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Updated: 51 min 25 sec ago

BWCA and Quetico Park Storm Stories

11 hours 38 min ago

We had a chance to visit with some cabin owners who were camping in the Quetico Park during last week’s storm. Apparently they were very lucky as numerous trees fell down around their tent.  They were kind enough to send us some photos of their campsite.

Also in this blog entry is an article about communication devices in the wilderness. Mike is quoted in the article.

Image of tent before storm

After winds in the Quetico Park

Close call in the Quetico Park

Luckily no one was injured

Great Job hanging the food pack

Big red pines fell down

Satellite Phones Proving Vital in Wilderness

  • Article by: Doug Smith
  • Star Tribune
  • July 26, 2014 – 11:21 PM

When fierce winds toppled trees onto two campers huddled in their tent in the Boundary Waters Canoe Area Wilderness last week, breaking bones, members of their group used a satellite phone to call for help.

Though the transmission was garbled, rescuers were able to locate the pair in the million-acre wilderness and, with much difficulty, get both to a hospital. Five other BWCA visitors also were hurt in the storm, which packed winds at 60 to 70 miles per hour.

The incident underscores the potential danger of traveling in a remote wilderness area, where help can be many miles and hours away. But they also highlight a trend — the increasing availability and use of satellite phones and other communication devices to call for help.

“We see more and more people with them,” said Kathy Zupancich of Zup’s Resort and Canoe Outfitters on Lac La Croix, which rents the devices to customers. Her husband, Mark, helped rescue the campers injured in Monday’s storm on Lady Boot Bay of Lac La Croix.

Kris Reichenbach, a spokeswoman for the U.S. Forest Service, agrees that more BWCA travelers, including Forest Service crews, are taking communication devices along.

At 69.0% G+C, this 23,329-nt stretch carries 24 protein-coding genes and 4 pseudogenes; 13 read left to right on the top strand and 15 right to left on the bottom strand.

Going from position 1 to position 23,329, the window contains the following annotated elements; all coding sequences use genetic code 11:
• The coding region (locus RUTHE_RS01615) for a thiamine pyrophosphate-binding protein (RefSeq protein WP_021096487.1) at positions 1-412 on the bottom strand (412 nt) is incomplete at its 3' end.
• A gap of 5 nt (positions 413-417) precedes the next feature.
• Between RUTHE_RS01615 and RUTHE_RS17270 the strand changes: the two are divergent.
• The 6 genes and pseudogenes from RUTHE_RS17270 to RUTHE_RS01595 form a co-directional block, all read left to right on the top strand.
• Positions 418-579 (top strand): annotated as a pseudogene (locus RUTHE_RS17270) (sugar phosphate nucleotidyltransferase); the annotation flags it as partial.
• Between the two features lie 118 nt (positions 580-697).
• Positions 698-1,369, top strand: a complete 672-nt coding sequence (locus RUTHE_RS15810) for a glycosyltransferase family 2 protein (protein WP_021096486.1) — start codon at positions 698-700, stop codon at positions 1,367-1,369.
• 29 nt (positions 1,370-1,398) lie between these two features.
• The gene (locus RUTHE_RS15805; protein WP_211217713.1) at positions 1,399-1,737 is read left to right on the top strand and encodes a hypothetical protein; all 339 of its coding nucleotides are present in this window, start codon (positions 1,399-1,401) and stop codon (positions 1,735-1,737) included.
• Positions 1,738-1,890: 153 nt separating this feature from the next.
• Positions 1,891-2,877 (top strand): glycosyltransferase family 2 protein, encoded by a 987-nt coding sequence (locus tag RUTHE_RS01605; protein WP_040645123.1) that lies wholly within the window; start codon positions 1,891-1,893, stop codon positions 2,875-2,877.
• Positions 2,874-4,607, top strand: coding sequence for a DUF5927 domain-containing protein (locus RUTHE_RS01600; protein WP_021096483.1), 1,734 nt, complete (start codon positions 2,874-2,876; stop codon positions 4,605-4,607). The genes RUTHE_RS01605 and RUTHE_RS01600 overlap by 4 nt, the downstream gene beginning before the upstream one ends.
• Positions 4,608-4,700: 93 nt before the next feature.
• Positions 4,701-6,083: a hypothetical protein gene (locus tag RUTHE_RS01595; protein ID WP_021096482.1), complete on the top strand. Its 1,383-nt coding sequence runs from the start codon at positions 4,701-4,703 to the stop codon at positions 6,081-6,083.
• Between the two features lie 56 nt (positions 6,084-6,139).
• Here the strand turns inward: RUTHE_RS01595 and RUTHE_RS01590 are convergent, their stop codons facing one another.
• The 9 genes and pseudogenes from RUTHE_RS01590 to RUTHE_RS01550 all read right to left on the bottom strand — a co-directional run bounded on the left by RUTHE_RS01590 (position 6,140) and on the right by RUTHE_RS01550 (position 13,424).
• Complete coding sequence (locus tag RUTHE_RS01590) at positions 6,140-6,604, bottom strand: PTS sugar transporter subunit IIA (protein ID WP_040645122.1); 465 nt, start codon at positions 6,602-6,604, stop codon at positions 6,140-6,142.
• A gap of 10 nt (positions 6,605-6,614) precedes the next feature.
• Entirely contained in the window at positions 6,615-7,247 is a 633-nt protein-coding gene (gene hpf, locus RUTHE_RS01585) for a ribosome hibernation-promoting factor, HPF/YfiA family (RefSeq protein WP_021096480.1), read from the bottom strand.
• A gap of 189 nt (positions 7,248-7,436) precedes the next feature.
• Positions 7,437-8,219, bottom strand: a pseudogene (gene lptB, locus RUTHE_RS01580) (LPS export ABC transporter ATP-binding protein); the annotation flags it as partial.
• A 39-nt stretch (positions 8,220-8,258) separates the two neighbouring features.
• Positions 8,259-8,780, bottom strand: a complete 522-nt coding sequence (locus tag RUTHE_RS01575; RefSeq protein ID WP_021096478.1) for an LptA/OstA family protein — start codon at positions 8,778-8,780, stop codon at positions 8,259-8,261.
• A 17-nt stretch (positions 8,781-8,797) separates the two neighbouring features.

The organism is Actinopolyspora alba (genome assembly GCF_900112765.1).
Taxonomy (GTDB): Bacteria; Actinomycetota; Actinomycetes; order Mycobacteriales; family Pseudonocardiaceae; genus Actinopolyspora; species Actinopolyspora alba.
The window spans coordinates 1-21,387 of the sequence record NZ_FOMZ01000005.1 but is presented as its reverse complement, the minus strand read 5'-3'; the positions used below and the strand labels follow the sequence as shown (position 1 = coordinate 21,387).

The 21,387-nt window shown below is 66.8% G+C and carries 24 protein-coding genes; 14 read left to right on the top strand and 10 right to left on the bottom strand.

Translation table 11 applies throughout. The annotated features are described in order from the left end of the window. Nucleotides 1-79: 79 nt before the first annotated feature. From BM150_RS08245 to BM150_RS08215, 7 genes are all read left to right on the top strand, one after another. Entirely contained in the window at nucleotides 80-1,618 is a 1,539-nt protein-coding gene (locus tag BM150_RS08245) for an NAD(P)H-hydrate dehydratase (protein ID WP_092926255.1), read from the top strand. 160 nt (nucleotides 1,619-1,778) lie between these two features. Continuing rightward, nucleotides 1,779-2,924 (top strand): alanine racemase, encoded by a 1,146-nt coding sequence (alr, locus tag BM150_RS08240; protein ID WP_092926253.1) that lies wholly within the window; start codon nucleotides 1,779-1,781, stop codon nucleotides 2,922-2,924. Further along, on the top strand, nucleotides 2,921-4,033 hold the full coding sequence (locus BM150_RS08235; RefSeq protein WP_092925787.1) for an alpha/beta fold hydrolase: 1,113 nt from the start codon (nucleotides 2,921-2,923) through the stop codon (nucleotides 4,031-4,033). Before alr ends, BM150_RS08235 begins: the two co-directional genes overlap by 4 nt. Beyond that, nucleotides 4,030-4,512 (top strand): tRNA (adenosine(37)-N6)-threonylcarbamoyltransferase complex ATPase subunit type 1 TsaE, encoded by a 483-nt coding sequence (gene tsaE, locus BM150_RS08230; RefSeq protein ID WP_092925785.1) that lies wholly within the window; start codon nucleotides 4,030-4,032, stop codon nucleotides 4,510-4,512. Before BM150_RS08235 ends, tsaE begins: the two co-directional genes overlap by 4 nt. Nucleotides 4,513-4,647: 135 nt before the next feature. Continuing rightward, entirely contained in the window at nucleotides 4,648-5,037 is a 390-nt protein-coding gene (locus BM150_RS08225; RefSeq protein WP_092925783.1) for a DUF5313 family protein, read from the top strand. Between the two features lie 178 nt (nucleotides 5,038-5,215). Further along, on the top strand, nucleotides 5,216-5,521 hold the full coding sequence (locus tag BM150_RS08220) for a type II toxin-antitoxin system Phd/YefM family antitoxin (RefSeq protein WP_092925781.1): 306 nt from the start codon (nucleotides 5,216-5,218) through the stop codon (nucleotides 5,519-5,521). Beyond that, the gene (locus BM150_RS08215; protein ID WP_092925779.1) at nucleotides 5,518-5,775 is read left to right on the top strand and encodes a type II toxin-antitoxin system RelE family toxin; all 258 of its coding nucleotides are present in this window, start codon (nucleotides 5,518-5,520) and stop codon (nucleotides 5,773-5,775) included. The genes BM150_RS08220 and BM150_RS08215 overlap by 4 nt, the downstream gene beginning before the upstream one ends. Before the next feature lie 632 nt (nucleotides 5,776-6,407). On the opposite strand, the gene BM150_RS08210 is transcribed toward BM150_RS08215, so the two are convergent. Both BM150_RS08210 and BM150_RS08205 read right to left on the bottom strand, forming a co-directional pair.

“It’s certainly not a bad idea to have that as a backup if something goes wrong,” she said. “But we always urge people to not rely on technology to save them. It’s important for people to be prepared.”

Still, while more wilderness travelers are bringing such devices, those who do remain a small minority.

“I’d say maybe one in 10 (of our customers) rent a phone or bring their own,” Zupancich said.

“Most of our customers — definitely over 90 percent — don’t bring anything,” said Mike Prom, who with his wife, Sue, owns Voyageur Canoe Outfitters on Saganaga Lake along the Gunflint Trail. Like many outfitters, he rents satellite phones or SPOT messaging devices, which allow a person to send a text message. People also can track the wilderness traveler’s whereabouts with GPS.

“They can be helpful, but they also can give people a false sense of security,” Prom said. “We’re finding most people using [satellite] phones are using them to check on a sick parent or pregnant wife.”

His customers never have used one for a true emergency.

Prom and some others have mixed feelings about using such technology in the wilderness.

“There’s that inherent risk in the wilderness; that’s part of the reason you go,” he said. “It’s part of the challenge. You’re on your own.”

He and his wife don’t carry a device when they trek into the wilderness.

“It’s a decision people have to make,” said Prom, who is a local fire and ambulance volunteer. “I’ve been here 22 years, and I can count the number of serious injuries or deaths we’ve had [on the Gunflint Trail] on one hand.”